Springfield has many opportunities for small-scale development
BY CATHERINE O’CONNOR
Governing magazine recently published the results of an in-depth investigation into segregation in Illinois communities, including Springfield. A recent cover story in Illinois Times included excerpts from the lengthy report (“Segregated in the Heartland, Feb. 7), which also focused on income disparity between black and white Springfield households.
Pouring through U.S. Census data, state and federal school enrollment data, government documents, interviews with elected officials and academic reports, the magazine found that ”…no Illinois city displayed its segregation more plainly than Springfield, marking the city’s dividing line at the railroad tracks along 10th Street.”
Finding that median black household income was a mere 42 percent of that of whites in Illinois’ capital city, the report pointed out that “west of the tracks, the neighborhoods got progressively whiter and wealthier.”
Polly Poskin, the vice-chair of Inner City Older Neighborhoods (ICON), is one crusader who is bothered by the economic indicators showing black residents here are far more likely to be surrounded by poverty than whites, at rates higher than all of the downstate Illinois cities studied by Governing.
Understanding that nowhere does the ‘power of place’ exert itself as visibly as in the neighborhoods that many of Springfield-area minority residents call home, she would like to see the city, developers and “profiteers” work together to find solutions.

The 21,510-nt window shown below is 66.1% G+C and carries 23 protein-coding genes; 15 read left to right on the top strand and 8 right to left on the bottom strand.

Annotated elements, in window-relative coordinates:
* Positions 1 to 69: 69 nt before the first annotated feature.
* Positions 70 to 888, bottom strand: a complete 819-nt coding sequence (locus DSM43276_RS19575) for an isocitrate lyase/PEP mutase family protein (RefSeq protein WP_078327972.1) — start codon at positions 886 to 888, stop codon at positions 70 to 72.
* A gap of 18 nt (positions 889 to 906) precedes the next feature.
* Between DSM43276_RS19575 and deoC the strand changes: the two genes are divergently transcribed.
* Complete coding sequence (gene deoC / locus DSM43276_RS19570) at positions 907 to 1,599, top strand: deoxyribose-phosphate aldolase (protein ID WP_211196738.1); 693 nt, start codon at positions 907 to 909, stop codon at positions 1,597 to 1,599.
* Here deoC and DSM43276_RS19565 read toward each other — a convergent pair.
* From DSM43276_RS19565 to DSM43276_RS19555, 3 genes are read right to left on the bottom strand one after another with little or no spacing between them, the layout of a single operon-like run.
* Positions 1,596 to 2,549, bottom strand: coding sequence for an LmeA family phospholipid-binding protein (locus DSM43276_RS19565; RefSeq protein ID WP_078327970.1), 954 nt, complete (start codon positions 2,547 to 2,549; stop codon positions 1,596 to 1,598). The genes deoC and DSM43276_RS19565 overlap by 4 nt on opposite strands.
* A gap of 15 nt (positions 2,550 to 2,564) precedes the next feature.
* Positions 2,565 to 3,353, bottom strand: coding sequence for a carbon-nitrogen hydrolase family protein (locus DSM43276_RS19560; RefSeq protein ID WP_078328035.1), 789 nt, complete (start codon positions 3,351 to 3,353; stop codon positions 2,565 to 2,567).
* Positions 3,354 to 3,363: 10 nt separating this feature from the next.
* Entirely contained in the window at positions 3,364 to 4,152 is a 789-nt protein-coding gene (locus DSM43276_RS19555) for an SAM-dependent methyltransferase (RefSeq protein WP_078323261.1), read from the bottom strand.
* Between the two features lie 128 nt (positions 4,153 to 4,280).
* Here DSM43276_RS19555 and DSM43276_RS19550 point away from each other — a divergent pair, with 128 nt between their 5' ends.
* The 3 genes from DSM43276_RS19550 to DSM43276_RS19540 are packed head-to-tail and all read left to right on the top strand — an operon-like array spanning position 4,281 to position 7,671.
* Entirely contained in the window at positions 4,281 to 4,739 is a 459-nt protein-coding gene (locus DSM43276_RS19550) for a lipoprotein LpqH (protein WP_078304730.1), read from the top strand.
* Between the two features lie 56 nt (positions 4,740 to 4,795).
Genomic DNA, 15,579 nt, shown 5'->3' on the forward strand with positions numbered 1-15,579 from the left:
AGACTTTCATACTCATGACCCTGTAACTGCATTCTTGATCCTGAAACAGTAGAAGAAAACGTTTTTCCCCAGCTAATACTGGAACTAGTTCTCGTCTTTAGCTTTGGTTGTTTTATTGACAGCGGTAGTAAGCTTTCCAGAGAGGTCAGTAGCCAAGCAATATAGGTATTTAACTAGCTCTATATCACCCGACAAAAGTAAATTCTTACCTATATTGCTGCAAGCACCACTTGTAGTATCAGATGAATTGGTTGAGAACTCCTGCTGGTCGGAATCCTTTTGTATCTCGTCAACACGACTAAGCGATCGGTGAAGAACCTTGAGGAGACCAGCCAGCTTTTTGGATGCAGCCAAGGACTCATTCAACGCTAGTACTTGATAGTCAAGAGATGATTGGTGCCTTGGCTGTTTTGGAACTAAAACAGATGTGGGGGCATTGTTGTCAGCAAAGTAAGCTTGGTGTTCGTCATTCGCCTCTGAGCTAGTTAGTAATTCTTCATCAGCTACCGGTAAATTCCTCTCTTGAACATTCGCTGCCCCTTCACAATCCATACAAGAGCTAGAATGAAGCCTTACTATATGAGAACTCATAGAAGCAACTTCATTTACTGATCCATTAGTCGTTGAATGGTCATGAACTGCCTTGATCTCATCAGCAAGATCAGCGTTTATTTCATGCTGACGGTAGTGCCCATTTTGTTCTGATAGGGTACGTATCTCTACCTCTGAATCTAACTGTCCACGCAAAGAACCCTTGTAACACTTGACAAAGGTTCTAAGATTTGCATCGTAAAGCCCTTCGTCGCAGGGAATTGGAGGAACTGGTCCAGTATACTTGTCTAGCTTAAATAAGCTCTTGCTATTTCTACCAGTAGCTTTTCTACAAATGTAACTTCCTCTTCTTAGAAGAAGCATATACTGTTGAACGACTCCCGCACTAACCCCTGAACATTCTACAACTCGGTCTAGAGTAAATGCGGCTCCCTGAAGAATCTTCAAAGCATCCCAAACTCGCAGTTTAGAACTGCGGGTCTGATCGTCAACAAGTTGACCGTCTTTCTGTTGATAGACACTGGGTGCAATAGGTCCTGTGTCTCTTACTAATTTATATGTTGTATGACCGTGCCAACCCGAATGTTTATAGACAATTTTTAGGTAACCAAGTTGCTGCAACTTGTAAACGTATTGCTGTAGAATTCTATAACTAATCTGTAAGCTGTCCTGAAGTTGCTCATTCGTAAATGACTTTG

Poskin asserts the need to ask how zoning, land-use patterns and limited location opportunities for moderate-income, residential rental units have created a landscape that seems to keep black families segregated from whites. Mayor Jim Langfelder, who was interviewed by Governing said, “It’s driven by private development and what’s available in the city.”
Poskin suggests that a natural place to start would be by asking large, successful developers whose projects have led the westward expansion, how smaller scale developers can start to make a difference.
John Klemm is a longtime west-side developer and Realtor who has seen decades of change in the capital city. He has been involved in large-scale residential developments west of Veterans Parkway such as Cider Mill, Panther Creek and Savannah Pointe. According to Klemm, the city could benefit from master planning that would include updating infrastructure, like water and sewer lines in older neighborhoods, as well as streamlining administrative requirements that often make development agreements difficult to maneuver.